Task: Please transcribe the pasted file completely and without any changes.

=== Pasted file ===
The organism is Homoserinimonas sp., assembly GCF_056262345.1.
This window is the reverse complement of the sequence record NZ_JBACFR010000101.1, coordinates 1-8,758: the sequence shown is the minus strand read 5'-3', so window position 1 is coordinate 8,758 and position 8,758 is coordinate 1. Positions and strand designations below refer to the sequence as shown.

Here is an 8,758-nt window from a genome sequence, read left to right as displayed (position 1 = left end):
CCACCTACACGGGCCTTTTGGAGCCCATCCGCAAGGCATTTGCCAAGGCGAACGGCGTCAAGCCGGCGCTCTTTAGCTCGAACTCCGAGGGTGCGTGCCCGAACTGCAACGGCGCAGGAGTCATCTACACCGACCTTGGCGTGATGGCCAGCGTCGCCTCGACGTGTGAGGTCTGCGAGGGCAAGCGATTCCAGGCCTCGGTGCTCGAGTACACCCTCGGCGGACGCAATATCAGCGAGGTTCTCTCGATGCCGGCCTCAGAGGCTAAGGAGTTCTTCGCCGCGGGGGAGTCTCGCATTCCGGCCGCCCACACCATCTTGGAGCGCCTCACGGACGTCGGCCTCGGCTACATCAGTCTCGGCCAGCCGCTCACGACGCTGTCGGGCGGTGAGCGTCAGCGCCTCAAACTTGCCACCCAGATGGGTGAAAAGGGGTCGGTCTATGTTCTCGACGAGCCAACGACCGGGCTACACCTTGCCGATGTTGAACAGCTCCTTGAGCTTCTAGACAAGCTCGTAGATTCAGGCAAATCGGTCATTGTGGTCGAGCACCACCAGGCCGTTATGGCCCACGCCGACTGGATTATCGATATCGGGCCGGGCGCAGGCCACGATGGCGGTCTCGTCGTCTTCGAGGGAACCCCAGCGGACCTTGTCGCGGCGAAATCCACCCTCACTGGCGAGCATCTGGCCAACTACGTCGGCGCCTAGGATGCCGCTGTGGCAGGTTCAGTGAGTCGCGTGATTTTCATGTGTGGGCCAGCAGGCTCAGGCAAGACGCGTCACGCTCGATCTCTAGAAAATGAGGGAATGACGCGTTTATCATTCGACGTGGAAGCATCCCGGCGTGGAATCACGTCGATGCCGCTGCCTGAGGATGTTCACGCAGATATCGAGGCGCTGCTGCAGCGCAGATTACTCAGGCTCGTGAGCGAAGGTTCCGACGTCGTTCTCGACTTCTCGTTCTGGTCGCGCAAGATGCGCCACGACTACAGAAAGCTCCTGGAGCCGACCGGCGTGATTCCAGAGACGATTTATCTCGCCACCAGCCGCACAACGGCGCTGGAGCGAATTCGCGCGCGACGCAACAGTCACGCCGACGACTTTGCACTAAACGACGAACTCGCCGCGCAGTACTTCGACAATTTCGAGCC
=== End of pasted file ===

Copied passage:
The organism is Homoserinimonas sp., assembly GCF_056262345.1.
This window is the reverse complement of the sequence record NZ_JBACFR010000101.1, coordinates 1-8,758: the sequence shown is the minus strand read 5'-3', so window position 1 is coordinate 8,758 and position 8,758 is coordinate 1. Positions and strand designations below refer to the sequence as shown.

Here is an 8,758-nt window from a genome sequence, read left to right as displayed (position 1 = left end):
CCACCTACACGGGCCTTTTGGAGCCCATCCGCAAGGCATTTGCCAAGGCGAACGGCGTCAAGCCGGCGCTCTTTAGCTCGAACTCCGAGGGTGCGTGCCCGAACTGCAACGGCGCAGGAGTCATCTACACCGACCTTGGCGTGATGGCCAGCGTCGCCTCGACGTGTGAGGTCTGCGAGGGCAAGCGATTCCAGGCCTCGGTGCTCGAGTACACCCTCGGCGGACGCAATATCAGCGAGGTTCTCTCGATGCCGGCCTCAGAGGCTAAGGAGTTCTTCGCCGCGGGGGAGTCTCGCATTCCGGCCGCCCACACCATCTTGGAGCGCCTCACGGACGTCGGCCTCGGCTACATCAGTCTCGGCCAGCCGCTCACGACGCTGTCGGGCGGTGAGCGTCAGCGCCTCAAACTTGCCACCCAGATGGGTGAAAAGGGGTCGGTCTATGTTCTCGACGAGCCAACGACCGGGCTACACCTTGCCGATGTTGAACAGCTCCTTGAGCTTCTAGACAAGCTCGTAGATTCAGGCAAATCGGTCATTGTGGTCGAGCACCACCAGGCCGTTATGGCCCACGCCGACTGGATTATCGATATCGGGCCGGGCGCAGGCCACGATGGCGGTCTCGTCGTCTTCGAGGGAACCCCAGCGGACCTTGTCGCGGCGAAATCCACCCTCACTGGCGAGCATCTGGCCAACTACGTCGGCGCCTAGGATGCCGCTGTGGCAGGTTCAGTGAGTCGCGTGATTTTCATGTGTGGGCCAGCAGGCTCAGGCAAGACGCGTCACGCTCGATCTCTAGAAAATGAGGGAATGACGCGTTTATCATTCGACGTGGAAGCATCCCGGCGTGGAATCACGTCGATGCCGCTGCCTGAGGATGTTCACGCAGATATCGAGGCGCTGCTGCAGCGCAGATTACTCAGGCTCGTGAGCGAAGGTTCCGACGTCGTTCTCGACTTCTCGTTCTGGTCGCGCAAGATGCGCCACGACTACAGAAAGCTCCTGGAGCCGACCGGCGTGATTCCAGAGACGATTTATCTCGCCACCAGCCGCACAACGGCGCTGGAGCGAATTCGCGCGCGACGCAACAGTCACGCCGACGACTTTGCACTAAACGACGAACTCGCCGCGCAGTACTTCGACAATTTCGAGCC